We always like to hear from the new board members of our nonprofit parent, the Center for Church Communication, and today we talk with Mark MacDonald. Mark has recently joined the board to help with the Certification Lab. He’s the director of communications for Community of Faith, a growing Houston-area church. He’s also senior church brand strategist for BeKnownforSomething, an international agency that helps churches and people intentionally become known for something that will create relevance in their community.
What’s your church working on right now that’s cool?
Mark MacDonald: After working with churches for years, I just accepted a communications position with a growing church in the Houston area. We’re evaluating every communication area and starting with a brand foundation. Tweaking the logo and determining the consistent design elements and positioning statement for the church. Then we’re implementing a complete communication strategy. It’ll be interesting to see how that’ll work with me directing it from within!
As you come on to the board one of your tasks is to oversee the new Certification Lab. What’s that about and why should someone attend?
Mark: As I work with many communication teams in churches, I’m amazed how people are overwhelmed with how to do their job. Everyone’s developing similar things, but feeling alone. This Certification Lab is all about bringing the experts (people who have been doing this for years) together so that communication people can learn from them. Stuff like creativity, leadership and communications. The byproduct will be the networking that can happen between everyone that gets together. We’re going to continue the discussion throughout the year. I wish I had it years ago!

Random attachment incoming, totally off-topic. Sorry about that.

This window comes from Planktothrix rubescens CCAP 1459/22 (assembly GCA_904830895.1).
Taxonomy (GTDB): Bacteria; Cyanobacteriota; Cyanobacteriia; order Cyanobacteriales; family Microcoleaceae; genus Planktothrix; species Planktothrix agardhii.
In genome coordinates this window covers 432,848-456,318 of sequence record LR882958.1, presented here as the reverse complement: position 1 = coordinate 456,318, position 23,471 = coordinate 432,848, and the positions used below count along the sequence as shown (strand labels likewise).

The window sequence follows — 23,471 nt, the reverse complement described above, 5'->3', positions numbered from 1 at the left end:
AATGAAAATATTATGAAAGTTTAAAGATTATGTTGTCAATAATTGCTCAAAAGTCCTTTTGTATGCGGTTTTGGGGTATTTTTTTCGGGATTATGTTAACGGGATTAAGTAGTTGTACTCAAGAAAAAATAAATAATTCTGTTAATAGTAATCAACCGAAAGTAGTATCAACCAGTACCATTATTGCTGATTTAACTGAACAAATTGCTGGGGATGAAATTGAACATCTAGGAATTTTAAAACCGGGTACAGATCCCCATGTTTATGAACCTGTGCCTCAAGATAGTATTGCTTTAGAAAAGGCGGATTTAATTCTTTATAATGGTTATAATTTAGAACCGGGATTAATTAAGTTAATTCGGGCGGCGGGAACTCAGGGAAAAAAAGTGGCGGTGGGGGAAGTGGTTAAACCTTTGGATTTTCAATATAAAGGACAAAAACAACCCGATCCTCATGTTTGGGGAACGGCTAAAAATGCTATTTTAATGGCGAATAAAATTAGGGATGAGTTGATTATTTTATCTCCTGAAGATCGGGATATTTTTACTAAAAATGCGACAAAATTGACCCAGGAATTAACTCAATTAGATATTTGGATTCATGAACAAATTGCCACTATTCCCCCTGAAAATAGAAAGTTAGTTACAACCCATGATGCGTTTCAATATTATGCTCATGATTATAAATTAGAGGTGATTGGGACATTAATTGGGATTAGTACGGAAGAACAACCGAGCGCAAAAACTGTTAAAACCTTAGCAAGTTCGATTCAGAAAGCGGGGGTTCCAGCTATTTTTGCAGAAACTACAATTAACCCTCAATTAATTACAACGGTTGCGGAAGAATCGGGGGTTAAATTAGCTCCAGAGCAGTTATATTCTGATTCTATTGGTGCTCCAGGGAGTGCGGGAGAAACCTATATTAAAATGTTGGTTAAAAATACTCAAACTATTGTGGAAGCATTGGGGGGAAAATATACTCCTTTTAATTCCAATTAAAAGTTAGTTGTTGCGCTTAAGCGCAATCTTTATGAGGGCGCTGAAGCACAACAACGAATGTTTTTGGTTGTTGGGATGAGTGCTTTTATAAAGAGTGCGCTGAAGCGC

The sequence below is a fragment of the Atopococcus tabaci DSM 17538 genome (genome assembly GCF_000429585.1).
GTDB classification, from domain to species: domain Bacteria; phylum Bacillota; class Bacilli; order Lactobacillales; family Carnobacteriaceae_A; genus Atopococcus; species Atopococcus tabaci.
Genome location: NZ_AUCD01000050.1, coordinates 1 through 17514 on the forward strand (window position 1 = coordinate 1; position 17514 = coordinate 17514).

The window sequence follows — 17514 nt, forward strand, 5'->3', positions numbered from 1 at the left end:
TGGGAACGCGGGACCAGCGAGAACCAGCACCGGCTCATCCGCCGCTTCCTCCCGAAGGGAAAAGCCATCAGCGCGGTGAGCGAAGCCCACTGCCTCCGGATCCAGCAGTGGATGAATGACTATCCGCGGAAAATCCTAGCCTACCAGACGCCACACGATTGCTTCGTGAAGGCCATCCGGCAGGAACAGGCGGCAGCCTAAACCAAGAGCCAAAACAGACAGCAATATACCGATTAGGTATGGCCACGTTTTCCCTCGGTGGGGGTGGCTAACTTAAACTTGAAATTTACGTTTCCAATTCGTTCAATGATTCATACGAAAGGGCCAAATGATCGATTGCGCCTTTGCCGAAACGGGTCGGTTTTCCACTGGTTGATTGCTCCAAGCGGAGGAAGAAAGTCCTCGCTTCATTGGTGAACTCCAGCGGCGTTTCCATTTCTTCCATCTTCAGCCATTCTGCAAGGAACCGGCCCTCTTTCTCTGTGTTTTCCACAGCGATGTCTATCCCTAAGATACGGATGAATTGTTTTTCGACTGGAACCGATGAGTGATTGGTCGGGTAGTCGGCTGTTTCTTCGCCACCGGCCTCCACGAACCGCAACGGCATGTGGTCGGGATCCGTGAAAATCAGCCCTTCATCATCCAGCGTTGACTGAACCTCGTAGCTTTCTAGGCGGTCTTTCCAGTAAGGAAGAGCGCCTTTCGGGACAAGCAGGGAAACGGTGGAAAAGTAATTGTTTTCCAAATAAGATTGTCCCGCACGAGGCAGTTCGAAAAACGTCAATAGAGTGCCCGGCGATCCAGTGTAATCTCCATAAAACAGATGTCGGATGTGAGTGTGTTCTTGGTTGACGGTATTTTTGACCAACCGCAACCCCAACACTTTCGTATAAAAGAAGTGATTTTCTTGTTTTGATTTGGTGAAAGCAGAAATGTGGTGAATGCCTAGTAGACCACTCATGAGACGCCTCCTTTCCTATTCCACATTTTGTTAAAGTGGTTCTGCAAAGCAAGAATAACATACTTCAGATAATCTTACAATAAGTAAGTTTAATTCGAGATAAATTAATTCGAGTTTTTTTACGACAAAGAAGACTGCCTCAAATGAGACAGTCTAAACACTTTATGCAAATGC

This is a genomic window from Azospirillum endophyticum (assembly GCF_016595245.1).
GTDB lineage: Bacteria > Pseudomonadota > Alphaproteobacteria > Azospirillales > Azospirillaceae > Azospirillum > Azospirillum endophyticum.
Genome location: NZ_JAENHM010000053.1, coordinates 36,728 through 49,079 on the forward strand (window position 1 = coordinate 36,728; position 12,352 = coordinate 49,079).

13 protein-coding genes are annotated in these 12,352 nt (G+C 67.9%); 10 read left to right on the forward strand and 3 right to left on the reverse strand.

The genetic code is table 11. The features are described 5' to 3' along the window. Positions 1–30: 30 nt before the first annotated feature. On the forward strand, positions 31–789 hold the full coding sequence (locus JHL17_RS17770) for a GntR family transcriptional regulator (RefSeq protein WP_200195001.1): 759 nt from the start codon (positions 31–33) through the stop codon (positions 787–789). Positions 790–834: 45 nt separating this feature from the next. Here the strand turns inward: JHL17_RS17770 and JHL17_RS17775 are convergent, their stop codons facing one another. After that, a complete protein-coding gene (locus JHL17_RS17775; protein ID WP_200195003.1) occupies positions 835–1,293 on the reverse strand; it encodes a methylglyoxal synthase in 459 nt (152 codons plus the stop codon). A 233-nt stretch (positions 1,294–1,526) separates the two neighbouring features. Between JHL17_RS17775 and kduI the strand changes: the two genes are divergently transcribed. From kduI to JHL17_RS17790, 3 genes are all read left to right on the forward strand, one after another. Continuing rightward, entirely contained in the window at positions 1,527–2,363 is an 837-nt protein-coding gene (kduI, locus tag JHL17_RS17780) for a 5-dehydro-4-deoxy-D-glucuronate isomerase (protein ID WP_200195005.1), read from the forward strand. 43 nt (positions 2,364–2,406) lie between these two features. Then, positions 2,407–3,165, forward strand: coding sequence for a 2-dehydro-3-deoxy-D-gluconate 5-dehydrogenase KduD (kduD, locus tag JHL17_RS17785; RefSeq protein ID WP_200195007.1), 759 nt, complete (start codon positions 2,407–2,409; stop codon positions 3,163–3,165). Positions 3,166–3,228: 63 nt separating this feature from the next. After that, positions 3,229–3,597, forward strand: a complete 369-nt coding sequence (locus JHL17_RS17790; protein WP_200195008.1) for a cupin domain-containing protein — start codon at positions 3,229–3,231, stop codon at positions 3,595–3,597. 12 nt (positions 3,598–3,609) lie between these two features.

You’re big on organizations being known for something. It seems like churches struggle with that—they’d rather be the general store than the specialty shop. What advice do you have for churches that don’t want to narrow their focus?
Mark: If you try to reach a large audience with a complex message, it’s almost impossible for people to remember it. Tell an audience one thing this week and almost everyone will remember it next week. More will remember one thing than two things (and three, four, etc.). Tell your audience the one thing you provide as a solution and people will remember it when asked “Why do you go to your church?” That causes growth. You’re recruiting a small group of people who remember a simple message so they can pass it along to others who need to know it. This is evangelism!
What’s the single greatest thing you think churches can do to communicate better?
Mark: Simplify. Stop inundating everyone with tons of messages. The church is awesome at giving a bunch of information and then wondering why no one reads it or remembers it.
What do you see in the future for church communication?
Mark: The congregation loves their church’s printed material! I think because it’s their “trusted” source. Most churches have someone who has developed a lock-tight process to ensure accuracy (think worship guide). The website doesn’t have these processes so it’s often not current and has mistakes. People return to the print materials. The church has to switch their processes to the “digital hub” of information (website)—and then convince everyone to trust it. They’ll soon give up their expensive print materials. And that opens up a better world of real-time information.
- Watch Mark talk about how the Certification Lab can help communicators who feel overwhelmed: